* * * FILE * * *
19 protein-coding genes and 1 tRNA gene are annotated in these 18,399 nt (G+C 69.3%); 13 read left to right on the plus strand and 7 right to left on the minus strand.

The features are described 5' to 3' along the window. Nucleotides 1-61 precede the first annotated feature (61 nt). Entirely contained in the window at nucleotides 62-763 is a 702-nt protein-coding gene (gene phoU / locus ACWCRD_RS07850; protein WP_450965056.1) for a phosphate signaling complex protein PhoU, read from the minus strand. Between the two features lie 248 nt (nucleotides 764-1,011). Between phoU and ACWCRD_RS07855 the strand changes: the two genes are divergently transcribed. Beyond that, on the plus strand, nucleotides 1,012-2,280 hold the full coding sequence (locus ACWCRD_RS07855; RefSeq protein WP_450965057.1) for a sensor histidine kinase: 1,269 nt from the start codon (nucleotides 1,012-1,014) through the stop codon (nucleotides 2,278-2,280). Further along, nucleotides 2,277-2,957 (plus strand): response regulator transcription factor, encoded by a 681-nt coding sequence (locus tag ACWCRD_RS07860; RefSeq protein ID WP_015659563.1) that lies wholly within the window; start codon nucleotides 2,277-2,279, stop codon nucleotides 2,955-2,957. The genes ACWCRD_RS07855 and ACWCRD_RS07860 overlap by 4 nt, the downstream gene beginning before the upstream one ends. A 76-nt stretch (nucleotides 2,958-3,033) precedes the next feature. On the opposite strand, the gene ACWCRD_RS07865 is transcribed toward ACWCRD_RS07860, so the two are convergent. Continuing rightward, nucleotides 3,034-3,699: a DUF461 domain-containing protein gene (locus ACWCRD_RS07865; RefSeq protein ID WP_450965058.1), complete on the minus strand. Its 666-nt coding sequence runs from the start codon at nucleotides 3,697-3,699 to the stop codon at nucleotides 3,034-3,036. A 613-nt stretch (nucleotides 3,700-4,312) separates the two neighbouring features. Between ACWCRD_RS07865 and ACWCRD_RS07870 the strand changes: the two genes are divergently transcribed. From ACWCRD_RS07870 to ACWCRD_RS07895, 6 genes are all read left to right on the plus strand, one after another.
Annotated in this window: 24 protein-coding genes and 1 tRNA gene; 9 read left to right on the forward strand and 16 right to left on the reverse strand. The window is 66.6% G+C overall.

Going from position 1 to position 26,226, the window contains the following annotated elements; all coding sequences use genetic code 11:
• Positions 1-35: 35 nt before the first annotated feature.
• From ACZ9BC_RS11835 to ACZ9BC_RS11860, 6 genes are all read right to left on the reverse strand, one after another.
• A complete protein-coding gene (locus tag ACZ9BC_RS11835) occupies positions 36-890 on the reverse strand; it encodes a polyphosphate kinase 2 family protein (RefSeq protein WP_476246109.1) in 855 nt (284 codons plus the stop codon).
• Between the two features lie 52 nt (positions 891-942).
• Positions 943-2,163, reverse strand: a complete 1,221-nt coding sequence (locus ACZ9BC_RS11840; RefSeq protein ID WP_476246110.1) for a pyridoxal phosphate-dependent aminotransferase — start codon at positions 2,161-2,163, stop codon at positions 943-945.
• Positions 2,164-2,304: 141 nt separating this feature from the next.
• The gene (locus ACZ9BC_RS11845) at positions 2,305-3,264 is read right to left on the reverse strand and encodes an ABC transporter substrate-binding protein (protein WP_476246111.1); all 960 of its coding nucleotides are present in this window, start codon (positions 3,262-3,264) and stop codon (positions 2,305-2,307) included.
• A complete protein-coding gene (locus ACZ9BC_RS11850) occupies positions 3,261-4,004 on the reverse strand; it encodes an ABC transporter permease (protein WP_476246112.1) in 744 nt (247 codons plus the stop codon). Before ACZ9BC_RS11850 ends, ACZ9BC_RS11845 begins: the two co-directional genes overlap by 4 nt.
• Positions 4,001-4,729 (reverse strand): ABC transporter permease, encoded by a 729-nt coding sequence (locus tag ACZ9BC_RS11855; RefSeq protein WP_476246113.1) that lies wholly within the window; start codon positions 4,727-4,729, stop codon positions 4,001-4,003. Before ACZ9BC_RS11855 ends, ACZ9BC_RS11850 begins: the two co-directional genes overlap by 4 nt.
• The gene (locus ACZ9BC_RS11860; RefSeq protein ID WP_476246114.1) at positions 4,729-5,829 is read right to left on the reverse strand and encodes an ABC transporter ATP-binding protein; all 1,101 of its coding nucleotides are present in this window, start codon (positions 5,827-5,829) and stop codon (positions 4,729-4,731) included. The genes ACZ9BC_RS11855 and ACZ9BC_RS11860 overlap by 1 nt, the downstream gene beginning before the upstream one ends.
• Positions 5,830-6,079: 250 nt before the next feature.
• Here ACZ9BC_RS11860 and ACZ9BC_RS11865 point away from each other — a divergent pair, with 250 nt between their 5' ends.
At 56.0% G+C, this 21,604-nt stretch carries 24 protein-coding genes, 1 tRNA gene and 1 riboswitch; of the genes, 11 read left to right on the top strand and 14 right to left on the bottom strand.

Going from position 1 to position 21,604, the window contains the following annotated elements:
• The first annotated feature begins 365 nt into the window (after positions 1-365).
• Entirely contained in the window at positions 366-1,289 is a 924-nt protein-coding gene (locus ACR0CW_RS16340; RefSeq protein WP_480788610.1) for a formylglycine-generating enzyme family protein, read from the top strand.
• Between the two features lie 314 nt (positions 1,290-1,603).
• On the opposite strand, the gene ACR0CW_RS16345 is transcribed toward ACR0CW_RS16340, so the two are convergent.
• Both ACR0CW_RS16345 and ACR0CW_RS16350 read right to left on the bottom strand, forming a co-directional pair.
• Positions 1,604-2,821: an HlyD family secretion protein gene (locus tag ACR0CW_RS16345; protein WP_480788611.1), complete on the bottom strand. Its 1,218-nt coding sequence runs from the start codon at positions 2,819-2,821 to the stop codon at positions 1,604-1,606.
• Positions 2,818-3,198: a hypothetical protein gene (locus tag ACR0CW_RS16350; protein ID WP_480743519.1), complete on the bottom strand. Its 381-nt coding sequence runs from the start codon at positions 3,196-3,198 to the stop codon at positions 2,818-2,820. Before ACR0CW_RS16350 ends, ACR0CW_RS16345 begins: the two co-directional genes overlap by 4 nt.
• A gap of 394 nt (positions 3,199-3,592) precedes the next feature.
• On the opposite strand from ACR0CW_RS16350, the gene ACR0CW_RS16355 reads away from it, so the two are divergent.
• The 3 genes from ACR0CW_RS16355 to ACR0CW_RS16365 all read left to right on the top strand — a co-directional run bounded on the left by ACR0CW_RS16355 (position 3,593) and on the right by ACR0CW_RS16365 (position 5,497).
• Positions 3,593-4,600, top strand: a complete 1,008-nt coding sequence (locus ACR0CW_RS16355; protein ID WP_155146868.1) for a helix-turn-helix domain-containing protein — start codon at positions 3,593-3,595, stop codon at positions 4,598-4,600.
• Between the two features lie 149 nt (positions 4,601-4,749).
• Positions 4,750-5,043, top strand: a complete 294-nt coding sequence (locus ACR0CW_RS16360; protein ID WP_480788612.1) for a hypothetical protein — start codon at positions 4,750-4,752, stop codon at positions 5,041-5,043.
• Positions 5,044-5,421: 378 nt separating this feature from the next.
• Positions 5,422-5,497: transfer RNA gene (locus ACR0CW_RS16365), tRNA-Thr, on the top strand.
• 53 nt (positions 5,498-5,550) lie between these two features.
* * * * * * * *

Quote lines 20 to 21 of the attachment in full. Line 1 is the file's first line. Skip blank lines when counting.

• Entirely contained in the window at positions 366-1,289 is a 924-nt protein-coding gene (locus ACR0CW_RS16340; RefSeq protein WP_480788610.1) for a formylglycine-generating enzyme family protein, read from the top strand.
• Between the two features lie 314 nt (positions 1,290-1,603).